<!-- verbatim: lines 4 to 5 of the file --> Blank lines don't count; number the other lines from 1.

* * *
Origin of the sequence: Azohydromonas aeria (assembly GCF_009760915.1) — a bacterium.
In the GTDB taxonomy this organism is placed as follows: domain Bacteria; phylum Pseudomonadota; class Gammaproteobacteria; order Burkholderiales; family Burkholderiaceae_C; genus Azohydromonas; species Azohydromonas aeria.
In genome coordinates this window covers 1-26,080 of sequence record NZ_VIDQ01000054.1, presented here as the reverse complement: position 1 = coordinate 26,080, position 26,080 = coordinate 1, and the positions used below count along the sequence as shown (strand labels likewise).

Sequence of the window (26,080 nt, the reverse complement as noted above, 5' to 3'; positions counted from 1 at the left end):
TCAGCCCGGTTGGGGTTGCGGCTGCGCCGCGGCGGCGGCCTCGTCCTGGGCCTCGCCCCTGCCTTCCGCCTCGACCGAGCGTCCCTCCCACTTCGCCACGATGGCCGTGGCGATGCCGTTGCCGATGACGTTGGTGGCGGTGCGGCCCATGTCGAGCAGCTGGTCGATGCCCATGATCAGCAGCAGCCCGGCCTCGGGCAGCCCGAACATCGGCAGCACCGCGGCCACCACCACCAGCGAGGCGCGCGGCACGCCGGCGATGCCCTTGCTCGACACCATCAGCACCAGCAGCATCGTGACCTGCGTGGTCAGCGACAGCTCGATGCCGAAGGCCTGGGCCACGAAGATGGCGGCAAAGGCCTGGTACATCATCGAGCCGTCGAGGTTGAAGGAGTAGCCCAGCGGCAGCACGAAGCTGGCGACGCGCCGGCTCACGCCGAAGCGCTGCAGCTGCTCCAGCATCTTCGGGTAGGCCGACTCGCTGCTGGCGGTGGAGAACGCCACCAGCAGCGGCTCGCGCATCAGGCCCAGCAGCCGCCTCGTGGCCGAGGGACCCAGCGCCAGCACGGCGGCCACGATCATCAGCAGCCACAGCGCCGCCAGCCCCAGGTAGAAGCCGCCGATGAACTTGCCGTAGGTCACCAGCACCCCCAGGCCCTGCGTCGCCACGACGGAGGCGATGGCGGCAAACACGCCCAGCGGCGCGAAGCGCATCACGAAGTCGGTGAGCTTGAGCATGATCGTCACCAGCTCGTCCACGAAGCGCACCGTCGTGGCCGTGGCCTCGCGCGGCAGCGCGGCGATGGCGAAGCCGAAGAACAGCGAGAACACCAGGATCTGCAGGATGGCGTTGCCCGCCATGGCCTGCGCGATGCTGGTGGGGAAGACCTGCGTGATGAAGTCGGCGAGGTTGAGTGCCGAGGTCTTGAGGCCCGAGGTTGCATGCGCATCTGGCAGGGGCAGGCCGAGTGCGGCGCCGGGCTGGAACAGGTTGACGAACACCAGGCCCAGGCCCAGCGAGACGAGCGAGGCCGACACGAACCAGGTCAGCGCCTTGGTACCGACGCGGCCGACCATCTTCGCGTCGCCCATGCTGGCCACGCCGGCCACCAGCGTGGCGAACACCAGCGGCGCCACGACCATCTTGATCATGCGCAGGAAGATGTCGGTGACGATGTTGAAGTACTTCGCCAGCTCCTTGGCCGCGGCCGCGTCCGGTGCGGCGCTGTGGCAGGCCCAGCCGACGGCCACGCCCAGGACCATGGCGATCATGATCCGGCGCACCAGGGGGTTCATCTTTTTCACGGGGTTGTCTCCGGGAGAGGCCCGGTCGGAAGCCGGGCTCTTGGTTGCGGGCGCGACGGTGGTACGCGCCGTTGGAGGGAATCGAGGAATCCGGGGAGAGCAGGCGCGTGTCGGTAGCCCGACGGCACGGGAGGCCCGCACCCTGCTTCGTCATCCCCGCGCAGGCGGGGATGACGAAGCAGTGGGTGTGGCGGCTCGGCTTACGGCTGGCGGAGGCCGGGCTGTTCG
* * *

Sequence of the window (26,080 nt, the reverse complement as noted above, 5' to 3'; positions counted from 1 at the left end):
TCAGCCCGGTTGGGGTTGCGGCTGCGCCGCGGCGGCGGCCTCGTCCTGGGCCTCGCCCCTGCCTTCCGCCTCGACCGAGCGTCCCTCCCACTTCGCCACGATGGCCGTGGCGATGCCGTTGCCGATGACGTTGGTGGCGGTGCGGCCCATGTCGAGCAGCTGGTCGATGCCCATGATCAGCAGCAGCCCGGCCTCGGGCAGCCCGAACATCGGCAGCACCGCGGCCACCACCACCAGCGAGGCGCGCGGCACGCCGGCGATGCCCTTGCTCGACACCATCAGCACCAGCAGCATCGTGACCTGCGTGGTCAGCGACAGCTCGATGCCGAAGGCCTGGGCCACGAAGATGGCGGCAAAGGCCTGGTACATCATCGAGCCGTCGAGGTTGAAGGAGTAGCCCAGCGGCAGCACGAAGCTGGCGACGCGCCGGCTCACGCCGAAGCGCTGCAGCTGCTCCAGCATCTTCGGGTAGGCCGACTCGCTGCTGGCGGTGGAGAACGCCACCAGCAGCGGCTCGCGCATCAGGCCCAGCAGCCGCCTCGTGGCCGAGGGACCCAGCGCCAGCACGGCGGCCACGATCATCAGCAGCCACAGCGCCGCCAGCCCCAGGTAGAAGCCGCCGATGAACTTGCCGTAGGTCACCAGCACCCCCAGGCCCTGCGTCGCCACGACGGAGGCGATGGCGGCAAACACGCCCAGCGGCGCGAAGCGCATCACGAAGTCGGTGAGCTTGAGCATGATCGTCACCAGCTCGTCCACGAAGCGCACCGTCGTGGCCGTGGCCTCGCGCGGCAGCGCGGCGATGGCGAAGCCGAAGAACAGCGAGAACACCAGGATCTGCAGGATGGCGTTGCCCGCCATGGCCTGCGCGATGCTGGTGGGGAAGACCTGCGTGATGAAGTCGGCGAGGTTGAGTGCCGAGGTCTTGAGGCCCGAGGTTGCATGCGCATCTGGCAGGGGCAGGCCGAGTGCGGCGCCGGGCTGGAACAGGTTGACGAACACCAGGCCCAGGCCCAGCGAGACGAGCGAGGCCGACACGAACCAGGTCAGCGCCTTGGTACCGACGCGGCCGACCATCTTCGCGTCGCCCATGCTGGCCACGCCGGCCACCAGCGTGGCGAACACCAGCGGCGCCACGACCATCTTGATCATGCGCAGGAAGATGTCGGTGACGATGTTGAAGTACTTCGCCAGCTCCTTGGCCGCGGCCGCGTCCGGTGCGGCGCTGTGGCAGGCCCAGCCGACGGCCACGCCCAGGACCATGGCGATCATGATCCGGCGCACCAGGGGGTTCATCTTTTTCACGGGGTTGTCTCCGGGAGAGGCCCGGTCGGAAGCCGGGCTCTTGGTTGCGGGCGCGACGGTGGTACGCGCCGTTGGAGGGAATCGAGGAATCCGGGGAGAGCAGGCGCGTGTCGGTAGCCCGACGGCACGGGAGGCCCGCACCCTGCTTCGTCATCCCCGCGCAGGCGGGGATGACGAAGCAGTGGGTGTGGCGGCTCGGCTTACGGCTGGCGGAGGCCGGGCTGTTCG